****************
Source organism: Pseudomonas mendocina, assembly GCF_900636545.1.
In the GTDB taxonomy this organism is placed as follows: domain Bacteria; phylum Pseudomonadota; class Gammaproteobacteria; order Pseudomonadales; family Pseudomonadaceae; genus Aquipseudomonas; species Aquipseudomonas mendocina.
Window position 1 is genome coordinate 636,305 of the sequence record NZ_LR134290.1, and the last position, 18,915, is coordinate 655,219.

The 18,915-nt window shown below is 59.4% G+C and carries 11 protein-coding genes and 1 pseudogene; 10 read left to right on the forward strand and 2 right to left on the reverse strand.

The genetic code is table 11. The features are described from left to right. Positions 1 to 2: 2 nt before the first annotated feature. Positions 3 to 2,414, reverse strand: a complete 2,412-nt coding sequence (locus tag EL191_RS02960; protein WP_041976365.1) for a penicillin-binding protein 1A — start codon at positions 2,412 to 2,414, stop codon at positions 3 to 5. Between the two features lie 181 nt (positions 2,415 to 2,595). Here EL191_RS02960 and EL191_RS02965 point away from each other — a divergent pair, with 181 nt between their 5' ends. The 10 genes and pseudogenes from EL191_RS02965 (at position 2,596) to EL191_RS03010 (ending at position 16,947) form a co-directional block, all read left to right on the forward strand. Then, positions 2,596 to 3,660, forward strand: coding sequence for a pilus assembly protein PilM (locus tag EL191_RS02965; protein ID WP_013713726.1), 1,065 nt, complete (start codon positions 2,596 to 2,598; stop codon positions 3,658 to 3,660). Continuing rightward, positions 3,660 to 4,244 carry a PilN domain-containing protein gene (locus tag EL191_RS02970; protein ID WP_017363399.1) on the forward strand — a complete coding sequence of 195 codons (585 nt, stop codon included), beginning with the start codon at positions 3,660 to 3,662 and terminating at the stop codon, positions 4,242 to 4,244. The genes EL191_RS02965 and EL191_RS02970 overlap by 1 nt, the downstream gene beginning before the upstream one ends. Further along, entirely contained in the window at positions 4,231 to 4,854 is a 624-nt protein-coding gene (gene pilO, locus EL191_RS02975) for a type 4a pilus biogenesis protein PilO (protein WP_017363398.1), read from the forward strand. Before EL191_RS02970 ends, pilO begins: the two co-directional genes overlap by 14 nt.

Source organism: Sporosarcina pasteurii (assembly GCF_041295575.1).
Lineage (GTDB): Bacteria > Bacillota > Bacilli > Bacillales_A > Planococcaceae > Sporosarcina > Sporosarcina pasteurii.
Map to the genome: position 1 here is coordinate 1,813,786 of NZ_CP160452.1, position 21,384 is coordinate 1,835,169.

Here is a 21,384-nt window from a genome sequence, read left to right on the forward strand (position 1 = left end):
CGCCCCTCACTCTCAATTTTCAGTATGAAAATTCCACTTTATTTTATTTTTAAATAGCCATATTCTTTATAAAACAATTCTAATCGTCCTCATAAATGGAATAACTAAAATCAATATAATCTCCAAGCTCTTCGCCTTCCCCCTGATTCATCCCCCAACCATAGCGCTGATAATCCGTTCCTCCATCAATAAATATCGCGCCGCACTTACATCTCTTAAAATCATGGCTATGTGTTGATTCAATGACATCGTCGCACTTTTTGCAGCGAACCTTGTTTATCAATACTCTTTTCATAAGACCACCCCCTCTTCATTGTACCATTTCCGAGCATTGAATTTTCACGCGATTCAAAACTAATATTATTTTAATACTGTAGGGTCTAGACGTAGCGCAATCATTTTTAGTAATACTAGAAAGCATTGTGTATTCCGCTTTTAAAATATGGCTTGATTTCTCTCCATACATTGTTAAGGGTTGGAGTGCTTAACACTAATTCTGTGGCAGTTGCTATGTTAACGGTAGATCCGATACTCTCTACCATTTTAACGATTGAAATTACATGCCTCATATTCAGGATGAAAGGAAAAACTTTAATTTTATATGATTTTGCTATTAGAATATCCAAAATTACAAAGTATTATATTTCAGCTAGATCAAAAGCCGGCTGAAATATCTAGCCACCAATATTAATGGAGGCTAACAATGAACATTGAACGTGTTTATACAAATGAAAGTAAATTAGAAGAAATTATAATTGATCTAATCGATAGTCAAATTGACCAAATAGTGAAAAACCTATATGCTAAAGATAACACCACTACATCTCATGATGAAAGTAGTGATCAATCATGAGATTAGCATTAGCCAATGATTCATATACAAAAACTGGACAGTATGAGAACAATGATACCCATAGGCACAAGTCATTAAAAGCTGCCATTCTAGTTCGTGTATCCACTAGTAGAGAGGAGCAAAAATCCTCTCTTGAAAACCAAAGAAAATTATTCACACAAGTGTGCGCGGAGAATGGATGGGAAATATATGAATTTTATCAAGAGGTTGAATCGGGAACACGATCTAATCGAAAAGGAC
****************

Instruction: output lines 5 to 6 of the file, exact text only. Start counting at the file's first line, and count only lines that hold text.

The genetic code is table 11. The features are described from left to right. Positions 1 to 2: 2 nt before the first annotated feature. Positions 3 to 2,414, reverse strand: a complete 2,412-nt coding sequence (locus tag EL191_RS02960; protein WP_041976365.1) for a penicillin-binding protein 1A — start codon at positions 2,412 to 2,414, stop codon at positions 3 to 5. Between the two features lie 181 nt (positions 2,415 to 2,595). Here EL191_RS02960 and EL191_RS02965 point away from each other — a divergent pair, with 181 nt between their 5' ends. The 10 genes and pseudogenes from EL191_RS02965 (at position 2,596) to EL191_RS03010 (ending at position 16,947) form a co-directional block, all read left to right on the forward strand. Then, positions 2,596 to 3,660, forward strand: coding sequence for a pilus assembly protein PilM (locus tag EL191_RS02965; protein ID WP_013713726.1), 1,065 nt, complete (start codon positions 2,596 to 2,598; stop codon positions 3,658 to 3,660). Continuing rightward, positions 3,660 to 4,244 carry a PilN domain-containing protein gene (locus tag EL191_RS02970; protein ID WP_017363399.1) on the forward strand — a complete coding sequence of 195 codons (585 nt, stop codon included), beginning with the start codon at positions 3,660 to 3,662 and terminating at the stop codon, positions 4,242 to 4,244. The genes EL191_RS02965 and EL191_RS02970 overlap by 1 nt, the downstream gene beginning before the upstream one ends. Further along, entirely contained in the window at positions 4,231 to 4,854 is a 624-nt protein-coding gene (gene pilO, locus EL191_RS02975) for a type 4a pilus biogenesis protein PilO (protein WP_017363398.1), read from the forward strand. Before EL191_RS02970 ends, pilO begins: the two co-directional genes overlap by 14 nt.

Source organism: Sporosarcina pasteurii (assembly GCF_041295575.1).